Would greater DNA harm enhance evolution or degradation?
|July 31, 2014||Posted by DLH under Biophysics, Cell biology, Conservation of Information, Darwinism, Entropy, extinction, Genetics, Informatics, Intelligent Design, Natural selection|
Mutations are used to explain evolution but also cause cancer. Biologists have discovered conditions for multiple mutations. Can we therefore infer that evolution via mutations is more likely? or that enhanced mutations will cause faster species degradation and extinction?
DNA mutations—long known to fuel cancer as well as evolutionary changes in a living organism—had been thought to be rare events that occur randomly throughout the genome.
However, recent studies have shown that cancer development frequently involves the formation of multiple mutations that arise simultaneously and in close proximity to each other. . . .Anna Malkova, associate professor of biology in the UI College of Liberal Arts and Sciences, notes that the DNA repair pathway, known as break-induced replication (BIR), can promote clusters of DNA mutations.
“Previously, we have shown that double-strand DNA breaks, which can result from oxidation, ionizing radiation and replication errors, can be repaired by BIR,” says Malkova.
“During BIR, one broken DNA end is paired with an identical DNA sequence on another chromosome and initiates an unusual type of replication, which proceeds as a migrating bubble and is associated with the accumulation of large amounts of single-strand DNA,” she says.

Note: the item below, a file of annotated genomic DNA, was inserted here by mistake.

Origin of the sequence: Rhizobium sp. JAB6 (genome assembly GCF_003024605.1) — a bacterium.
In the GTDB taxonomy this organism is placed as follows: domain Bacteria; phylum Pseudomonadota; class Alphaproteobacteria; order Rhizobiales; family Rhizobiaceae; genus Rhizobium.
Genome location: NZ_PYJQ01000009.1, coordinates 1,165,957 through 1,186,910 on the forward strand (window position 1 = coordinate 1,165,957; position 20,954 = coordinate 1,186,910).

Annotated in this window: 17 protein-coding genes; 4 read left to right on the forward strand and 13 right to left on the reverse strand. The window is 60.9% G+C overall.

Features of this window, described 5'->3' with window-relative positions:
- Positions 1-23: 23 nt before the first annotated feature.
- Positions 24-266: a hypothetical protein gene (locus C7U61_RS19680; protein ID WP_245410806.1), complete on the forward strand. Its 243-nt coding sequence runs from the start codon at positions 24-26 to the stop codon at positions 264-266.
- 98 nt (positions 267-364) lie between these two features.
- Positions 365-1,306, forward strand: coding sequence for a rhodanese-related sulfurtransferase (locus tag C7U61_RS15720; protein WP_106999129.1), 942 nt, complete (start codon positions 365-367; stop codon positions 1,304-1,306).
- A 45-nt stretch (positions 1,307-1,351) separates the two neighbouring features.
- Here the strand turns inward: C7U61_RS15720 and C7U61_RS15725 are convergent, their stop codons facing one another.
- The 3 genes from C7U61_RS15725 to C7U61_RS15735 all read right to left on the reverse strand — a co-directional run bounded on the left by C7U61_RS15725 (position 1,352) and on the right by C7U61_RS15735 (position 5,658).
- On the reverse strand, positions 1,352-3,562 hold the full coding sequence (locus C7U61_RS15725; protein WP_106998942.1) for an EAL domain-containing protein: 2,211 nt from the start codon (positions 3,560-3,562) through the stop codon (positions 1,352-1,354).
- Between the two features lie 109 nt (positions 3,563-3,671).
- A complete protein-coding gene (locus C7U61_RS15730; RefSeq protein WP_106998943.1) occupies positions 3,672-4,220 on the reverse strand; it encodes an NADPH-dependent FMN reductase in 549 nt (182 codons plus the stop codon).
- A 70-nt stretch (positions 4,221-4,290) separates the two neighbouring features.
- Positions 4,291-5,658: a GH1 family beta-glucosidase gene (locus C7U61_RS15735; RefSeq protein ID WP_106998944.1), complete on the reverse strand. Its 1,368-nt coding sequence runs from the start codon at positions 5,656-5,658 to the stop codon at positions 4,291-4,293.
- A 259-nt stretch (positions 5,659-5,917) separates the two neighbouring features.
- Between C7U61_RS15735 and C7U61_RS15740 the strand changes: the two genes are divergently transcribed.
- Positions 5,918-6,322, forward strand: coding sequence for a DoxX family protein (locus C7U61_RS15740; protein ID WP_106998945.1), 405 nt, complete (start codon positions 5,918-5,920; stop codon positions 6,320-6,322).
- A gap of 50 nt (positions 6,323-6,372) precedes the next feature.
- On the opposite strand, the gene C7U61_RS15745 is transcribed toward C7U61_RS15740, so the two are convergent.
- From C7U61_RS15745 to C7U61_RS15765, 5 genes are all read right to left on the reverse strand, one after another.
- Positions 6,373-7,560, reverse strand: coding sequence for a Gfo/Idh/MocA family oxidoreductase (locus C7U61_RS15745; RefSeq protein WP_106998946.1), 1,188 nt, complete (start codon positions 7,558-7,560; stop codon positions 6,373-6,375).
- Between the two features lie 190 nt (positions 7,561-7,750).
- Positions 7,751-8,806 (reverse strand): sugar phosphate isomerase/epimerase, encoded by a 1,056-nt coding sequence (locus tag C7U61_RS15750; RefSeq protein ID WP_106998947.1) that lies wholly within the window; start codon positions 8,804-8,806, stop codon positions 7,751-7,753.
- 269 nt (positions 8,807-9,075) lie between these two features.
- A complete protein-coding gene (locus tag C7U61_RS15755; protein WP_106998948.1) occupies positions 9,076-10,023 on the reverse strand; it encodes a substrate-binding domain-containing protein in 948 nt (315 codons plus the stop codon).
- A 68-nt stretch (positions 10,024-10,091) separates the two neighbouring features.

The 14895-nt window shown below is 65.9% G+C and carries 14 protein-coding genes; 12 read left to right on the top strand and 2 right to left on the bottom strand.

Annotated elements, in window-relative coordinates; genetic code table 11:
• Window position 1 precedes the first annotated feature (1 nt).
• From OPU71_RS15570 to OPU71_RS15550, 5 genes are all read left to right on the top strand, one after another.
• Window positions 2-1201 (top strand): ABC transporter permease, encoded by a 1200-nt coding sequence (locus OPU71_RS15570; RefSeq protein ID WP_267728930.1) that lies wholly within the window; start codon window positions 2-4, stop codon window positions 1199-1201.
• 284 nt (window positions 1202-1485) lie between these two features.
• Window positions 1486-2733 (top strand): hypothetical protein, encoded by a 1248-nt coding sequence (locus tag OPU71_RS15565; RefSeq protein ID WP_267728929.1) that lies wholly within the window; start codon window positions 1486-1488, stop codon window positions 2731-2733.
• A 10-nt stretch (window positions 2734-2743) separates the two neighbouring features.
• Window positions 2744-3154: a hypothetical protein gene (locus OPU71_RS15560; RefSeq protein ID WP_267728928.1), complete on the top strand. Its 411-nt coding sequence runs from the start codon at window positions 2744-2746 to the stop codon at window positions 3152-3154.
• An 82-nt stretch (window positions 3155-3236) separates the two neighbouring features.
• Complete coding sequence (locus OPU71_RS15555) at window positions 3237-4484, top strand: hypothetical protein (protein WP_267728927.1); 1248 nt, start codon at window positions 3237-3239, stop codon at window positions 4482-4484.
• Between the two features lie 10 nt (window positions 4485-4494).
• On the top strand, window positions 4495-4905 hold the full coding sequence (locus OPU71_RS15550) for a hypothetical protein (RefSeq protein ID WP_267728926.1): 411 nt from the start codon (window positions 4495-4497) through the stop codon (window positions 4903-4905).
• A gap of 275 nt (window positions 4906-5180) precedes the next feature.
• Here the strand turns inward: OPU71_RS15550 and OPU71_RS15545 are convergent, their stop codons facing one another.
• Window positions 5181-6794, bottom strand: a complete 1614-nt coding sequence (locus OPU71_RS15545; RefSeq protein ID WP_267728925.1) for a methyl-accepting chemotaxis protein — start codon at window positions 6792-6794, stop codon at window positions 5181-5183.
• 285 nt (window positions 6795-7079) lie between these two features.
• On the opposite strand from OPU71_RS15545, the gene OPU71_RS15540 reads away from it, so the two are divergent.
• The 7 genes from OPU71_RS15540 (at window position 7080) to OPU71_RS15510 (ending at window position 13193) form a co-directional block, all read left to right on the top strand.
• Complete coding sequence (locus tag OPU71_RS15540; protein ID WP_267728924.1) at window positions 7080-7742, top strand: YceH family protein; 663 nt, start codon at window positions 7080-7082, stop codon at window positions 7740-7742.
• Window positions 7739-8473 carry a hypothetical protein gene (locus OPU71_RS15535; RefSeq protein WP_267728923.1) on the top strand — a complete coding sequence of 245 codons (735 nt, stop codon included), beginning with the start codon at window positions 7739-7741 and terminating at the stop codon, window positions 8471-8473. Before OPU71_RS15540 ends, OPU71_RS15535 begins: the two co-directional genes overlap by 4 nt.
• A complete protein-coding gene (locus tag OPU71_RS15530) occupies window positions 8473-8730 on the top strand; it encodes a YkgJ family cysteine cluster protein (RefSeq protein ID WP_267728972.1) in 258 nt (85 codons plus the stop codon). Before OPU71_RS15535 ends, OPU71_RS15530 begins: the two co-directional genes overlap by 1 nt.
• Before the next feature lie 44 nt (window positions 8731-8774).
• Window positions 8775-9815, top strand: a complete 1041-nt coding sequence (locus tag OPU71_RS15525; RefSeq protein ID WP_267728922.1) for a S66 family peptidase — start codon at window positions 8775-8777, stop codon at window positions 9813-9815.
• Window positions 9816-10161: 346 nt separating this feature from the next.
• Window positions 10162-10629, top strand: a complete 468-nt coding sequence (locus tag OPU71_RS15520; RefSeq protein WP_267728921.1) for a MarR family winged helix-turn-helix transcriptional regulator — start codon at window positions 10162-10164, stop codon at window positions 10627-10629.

In the Cell Reports study, researchers subjected yeast cells undergoing BIR to alkylating (cancer cell-killing agents) damage. “We found that the single-stranded DNA regions that accumulate during BIR are susceptible to damage that leads to the formation of mutation clusters,” explains Cynthia Sakofsky, postdoctoral fellow at the UI and one of two co-first authors on the paper. “These clusters are similar to those found in human cancer,” she says.
Importantly, say the researchers, the paper provides a mechanism to potentially explain how genetic changes form in human cancers. Thus, it will be critical for future research to determine whether BIR can form clustered mutations that lead to cancer in humans.
Paper: Break-induced replication is a source of mutation clusters underlying kataegis.
Sakofsky et al. Cell Rep. 2014 Jun 12;7(5):1640-8. doi: 10.1016/j.celrep.2014.04.053. Epub 2014 May 29.
Clusters of simultaneous multiple mutations can be a source of rapid change during carcinogenesis and evolution. Such mutation clusters have been recently shown to originate from DNA damage within long single-stranded DNA (ssDNA) formed at resected double-strand breaks and dysfunctional replication forks. Here, we identify double-strand break (DSB)-induced replication (BIR) as another powerful source of mutation clusters that formed in nearly half of wild-type yeast cells undergoing BIR in the presence of alkylating damage. Clustered mutations were primarily formed along the track of DNA synthesis and were frequently associated with additional breakage and rearrangements. Moreover, the base specificity, strand coordination, and strand bias of the mutation spectrum were consistent with mutations arising from damage in persistent ssDNA stretches within unconventional replication intermediates. Altogether, these features closely resemble kataegic events in cancers, suggesting that replication intermediates during BIR may be the most prominent source of mutation clusters across species.